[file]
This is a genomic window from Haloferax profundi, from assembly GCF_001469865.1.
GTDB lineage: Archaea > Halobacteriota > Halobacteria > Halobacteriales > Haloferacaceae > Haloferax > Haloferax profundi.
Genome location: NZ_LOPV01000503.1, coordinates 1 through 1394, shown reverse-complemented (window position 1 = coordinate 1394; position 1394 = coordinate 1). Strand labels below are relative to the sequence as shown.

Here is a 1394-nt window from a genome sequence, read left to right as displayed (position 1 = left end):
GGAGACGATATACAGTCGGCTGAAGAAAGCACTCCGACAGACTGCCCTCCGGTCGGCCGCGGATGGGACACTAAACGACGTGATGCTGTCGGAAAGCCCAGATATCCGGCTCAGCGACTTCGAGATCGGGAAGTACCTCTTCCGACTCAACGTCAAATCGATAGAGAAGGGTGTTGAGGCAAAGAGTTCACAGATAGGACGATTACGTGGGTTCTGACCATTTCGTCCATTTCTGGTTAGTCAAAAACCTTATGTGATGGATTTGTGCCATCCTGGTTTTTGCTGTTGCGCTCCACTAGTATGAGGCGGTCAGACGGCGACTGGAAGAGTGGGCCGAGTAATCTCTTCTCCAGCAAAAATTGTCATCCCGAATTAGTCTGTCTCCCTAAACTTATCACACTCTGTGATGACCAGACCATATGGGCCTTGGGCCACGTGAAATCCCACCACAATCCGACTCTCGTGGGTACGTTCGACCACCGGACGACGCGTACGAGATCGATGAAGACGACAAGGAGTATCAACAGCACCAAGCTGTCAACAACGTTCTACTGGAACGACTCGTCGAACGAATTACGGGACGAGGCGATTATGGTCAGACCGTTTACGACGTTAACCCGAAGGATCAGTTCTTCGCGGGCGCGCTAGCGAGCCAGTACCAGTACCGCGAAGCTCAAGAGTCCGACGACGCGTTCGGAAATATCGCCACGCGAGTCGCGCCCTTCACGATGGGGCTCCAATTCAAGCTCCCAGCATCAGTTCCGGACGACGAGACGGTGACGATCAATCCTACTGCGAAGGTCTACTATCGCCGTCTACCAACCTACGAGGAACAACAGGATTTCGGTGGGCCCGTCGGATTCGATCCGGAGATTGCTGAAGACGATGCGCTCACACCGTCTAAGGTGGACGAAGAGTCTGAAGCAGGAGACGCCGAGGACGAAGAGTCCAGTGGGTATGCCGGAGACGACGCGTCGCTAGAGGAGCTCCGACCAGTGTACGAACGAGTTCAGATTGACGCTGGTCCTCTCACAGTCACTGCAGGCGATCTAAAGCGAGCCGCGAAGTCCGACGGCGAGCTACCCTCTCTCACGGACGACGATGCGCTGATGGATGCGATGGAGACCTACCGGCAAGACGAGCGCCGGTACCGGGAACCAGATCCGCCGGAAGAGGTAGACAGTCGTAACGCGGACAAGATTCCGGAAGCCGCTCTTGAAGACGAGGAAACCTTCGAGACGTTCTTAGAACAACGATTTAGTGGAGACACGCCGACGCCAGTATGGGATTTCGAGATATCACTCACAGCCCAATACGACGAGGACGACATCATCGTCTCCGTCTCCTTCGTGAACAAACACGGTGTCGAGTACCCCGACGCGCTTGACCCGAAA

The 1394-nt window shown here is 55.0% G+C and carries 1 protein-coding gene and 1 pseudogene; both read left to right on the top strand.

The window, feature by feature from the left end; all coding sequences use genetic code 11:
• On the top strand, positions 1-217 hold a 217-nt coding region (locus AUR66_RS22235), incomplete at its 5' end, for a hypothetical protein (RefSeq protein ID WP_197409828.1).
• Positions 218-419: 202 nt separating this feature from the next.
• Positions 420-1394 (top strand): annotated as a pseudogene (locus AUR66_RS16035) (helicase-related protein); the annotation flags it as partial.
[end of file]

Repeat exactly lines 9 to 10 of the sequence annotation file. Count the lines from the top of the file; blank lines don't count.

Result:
• Positions 218-419: 202 nt separating this feature from the next.
• Positions 420-1394 (top strand): annotated as a pseudogene (locus AUR66_RS16035) (helicase-related protein); the annotation flags it as partial.